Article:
Dehydro, Inc. v. Tretolite Co., 53 F.2d 273 (N.D. Okla. 1931)
November 7, 1931
District Court, N. D. Oklahoma.
Preston C. West, of Tulsa, Okl., and Arthur C. Brown, of Kansas City, Mo., for complainant.
Sears Lehmann, of St. Louis, Mo., and Edmund Lashley, Hal F. Rambo, and Russell B. James, all of Tulsa, Okl., for defendant.
KENNAMER, District Judge.
The complainant by its bill seeks to restrain the defendant from circulating letters among the complainant's customers, and making oral statements to such customers, that the complainant's compound infringes letters patent owned or controlled by the defendant, and that the complainant's customers would render themselves liable in damages if they used the complainant's compound. The substance of the complainant's bill is that the defendant in bad faith, by the use of letters and oral statements, is destroying the business of the complainant in depriving it of a large number of its customers. The complainant is engaged in the business of selling to individuals and concerns engaged in producing oil in the state of Oklahoma and adjoining states compounds for the treatment of what is known as "roily," or like oil, for the purpose of separating water from the oil, and the defendant is engaged in like business and is a competitor of complainant.
The defendant has filed a motion to dismiss complainant's bill for insufficiency of facts to constitute a valid cause of action in equity. The contention of counsel for defendant is the court has no jurisdiction to enjoin a libel or slander, and that the allegations of the complainant's bill, construed in their most favorable light, are insufficient to show the complainant entitled to any relief in equity.
It is a well-established rule, in the absence of statutory authority, that courts are without jurisdiction to enjoin a libel or slander. Kidd v. Horry (C. C.) 28 F. 773; Baltimore Car-Wheel Co. v. Bemis (C. C.) 29 F. 95; Citizens' Light, Heat & Power Co. v. Montgomery Light & Water Power Co. (C. C.) 171 F. 553; Montgomery Ward & Co. v. South Dakota Retail Merchants' & Hardware Dealers' Association (C. C.) 150 F. 413; Francis v. Flinn, 118 U.S. 385, 6 S. Ct. 1148, 30 L. Ed. 165; Chamber of Commerce v. Federal Trade Commission (C. C. A.) 13 F. (2d) 673.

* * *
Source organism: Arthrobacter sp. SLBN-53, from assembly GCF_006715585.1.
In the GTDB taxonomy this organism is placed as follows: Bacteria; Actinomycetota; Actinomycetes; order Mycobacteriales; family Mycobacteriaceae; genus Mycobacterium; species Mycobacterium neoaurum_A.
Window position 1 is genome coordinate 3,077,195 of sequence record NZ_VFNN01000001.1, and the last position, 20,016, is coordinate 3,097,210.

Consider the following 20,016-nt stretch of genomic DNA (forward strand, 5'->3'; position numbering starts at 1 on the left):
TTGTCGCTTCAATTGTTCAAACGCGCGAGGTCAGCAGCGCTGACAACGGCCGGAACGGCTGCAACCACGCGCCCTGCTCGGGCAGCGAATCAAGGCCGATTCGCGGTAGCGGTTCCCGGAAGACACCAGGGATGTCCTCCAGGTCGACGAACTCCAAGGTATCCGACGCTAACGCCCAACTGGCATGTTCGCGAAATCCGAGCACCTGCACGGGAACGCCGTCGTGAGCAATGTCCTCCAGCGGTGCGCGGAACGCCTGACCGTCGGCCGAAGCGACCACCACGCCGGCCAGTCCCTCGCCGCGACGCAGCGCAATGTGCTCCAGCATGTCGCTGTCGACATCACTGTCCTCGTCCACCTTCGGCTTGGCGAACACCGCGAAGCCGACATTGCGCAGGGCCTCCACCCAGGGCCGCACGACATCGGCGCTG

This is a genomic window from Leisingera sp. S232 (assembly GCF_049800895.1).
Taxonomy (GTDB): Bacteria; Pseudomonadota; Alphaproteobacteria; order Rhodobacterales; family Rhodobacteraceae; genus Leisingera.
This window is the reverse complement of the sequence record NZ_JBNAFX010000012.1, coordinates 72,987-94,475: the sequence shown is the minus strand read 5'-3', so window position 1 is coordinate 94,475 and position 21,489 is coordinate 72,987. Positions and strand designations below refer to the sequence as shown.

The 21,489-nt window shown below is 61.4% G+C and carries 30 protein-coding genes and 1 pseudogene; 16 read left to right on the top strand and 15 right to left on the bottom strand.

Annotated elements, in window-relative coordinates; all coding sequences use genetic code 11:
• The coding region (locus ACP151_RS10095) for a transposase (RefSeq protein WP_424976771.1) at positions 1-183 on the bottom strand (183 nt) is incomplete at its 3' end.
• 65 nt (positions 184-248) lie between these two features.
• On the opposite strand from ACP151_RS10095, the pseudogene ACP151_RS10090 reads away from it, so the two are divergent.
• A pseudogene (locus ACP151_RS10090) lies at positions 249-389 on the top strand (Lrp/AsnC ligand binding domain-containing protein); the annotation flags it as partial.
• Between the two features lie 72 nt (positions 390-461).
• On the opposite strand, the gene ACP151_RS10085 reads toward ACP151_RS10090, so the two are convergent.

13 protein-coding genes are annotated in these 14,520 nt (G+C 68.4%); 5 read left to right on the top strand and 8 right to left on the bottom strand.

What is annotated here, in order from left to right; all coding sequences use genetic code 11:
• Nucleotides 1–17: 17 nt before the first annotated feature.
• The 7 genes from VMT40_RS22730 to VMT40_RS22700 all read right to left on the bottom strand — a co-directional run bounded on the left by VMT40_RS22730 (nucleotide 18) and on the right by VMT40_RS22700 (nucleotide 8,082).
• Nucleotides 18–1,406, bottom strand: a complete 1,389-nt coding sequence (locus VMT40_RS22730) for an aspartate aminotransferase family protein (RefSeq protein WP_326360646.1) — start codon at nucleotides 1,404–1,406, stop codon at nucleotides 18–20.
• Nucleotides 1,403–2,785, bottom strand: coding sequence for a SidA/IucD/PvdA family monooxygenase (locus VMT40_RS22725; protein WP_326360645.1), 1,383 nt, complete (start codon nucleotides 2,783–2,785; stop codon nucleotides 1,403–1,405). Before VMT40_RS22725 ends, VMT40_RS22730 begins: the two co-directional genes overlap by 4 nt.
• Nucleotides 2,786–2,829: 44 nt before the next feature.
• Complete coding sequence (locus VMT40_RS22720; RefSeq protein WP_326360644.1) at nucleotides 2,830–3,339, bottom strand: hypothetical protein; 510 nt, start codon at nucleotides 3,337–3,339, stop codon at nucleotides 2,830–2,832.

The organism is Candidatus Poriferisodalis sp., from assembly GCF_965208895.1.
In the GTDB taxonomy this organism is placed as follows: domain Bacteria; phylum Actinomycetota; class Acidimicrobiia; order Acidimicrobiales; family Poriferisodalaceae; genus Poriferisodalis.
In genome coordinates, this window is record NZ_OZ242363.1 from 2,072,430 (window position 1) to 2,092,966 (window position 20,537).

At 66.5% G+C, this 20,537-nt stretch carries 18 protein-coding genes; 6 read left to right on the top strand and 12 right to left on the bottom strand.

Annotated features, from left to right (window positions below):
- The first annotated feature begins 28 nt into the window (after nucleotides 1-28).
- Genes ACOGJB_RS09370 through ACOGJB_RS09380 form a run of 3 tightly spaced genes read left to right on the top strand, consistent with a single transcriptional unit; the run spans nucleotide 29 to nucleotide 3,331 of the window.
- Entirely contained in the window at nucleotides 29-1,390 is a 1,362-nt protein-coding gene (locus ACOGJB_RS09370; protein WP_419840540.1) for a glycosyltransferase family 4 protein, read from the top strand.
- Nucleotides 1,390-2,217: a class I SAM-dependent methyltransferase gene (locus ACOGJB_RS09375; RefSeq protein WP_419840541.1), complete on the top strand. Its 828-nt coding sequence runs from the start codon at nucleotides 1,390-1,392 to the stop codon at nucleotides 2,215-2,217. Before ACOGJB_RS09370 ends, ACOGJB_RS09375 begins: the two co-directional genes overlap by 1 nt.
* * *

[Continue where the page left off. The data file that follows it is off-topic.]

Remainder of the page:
I cannot agree with the contention that this is an action to enjoin a libel or slander. The gravamen of the action here is to enjoin the defendant from committing acts constituting unfair competition, and from destroying the business of the complainant. An established business, with the good will thereof, constitutes property, the owner of which may invoke the aid of a court of equity to prevent its unlawful and wrongful destruction, where the legal remedy is inadequate to redress the wrong. If the allegations of the complainant's bill be true, the defendant is wrongfully destroying its business, and the wrong is a continuing one. It would be difficult to ascertain the amount of damages, and impossible to re-establish the business once the destruction be completed. If the remedy at law be invoked, it would result in a multiplicity of suits. Many cases support *274 the rule that resort may be had in equity to enjoin the sending out of letters or notices threatening complainant's agents and customers with suit for infringement of a patent, where such letters and notices constitute a fraudulent attack upon the property rights of the complainant and in restraint of trade, or in the furtherance of unfair competition. Where the gravamen of the action is to enjoin unfair competition, the question of libel and slander is only incidental to the action, and such an action is not one to enjoin a libel or slander. Farquhar Co. v. National Harrow Co. (C. C. A.) 102 F. 714, 49 L. R. A. 755; Emack v. Kane et al. (C. C.) 34 F. 46; Willis v. O'Connell (D. C.) 231 F. 1004; United States v. Patterson et al. (D.C.) 205 F. 292; Alliance Securities Co. v. De Vilbiss Co. (D. C.) 24 F.(2d) 530; Dittgen v. Racine Paper Goods Co. (C. C.) 164 F. 85; Id. (C. C. A.) 171 F. 631; Celotex Co. v. Insulite Co. (D. C.) 39 F.(2d) 213.
In the case of Maytag Co. v. Meadows Mfg. Co. (C. C. A. 7) 35 F.(2d) 403, 408, the court said: "Equity has jurisdiction of a suit to enjoin substantial and continuing financial injury to a manufacturing business caused by circulating false statements that the product is an infringement of patents, and threatening suits for infringement in bad faith for the purpose of injuring his trade and without intention to sue."
The motion to dismiss should be overruled.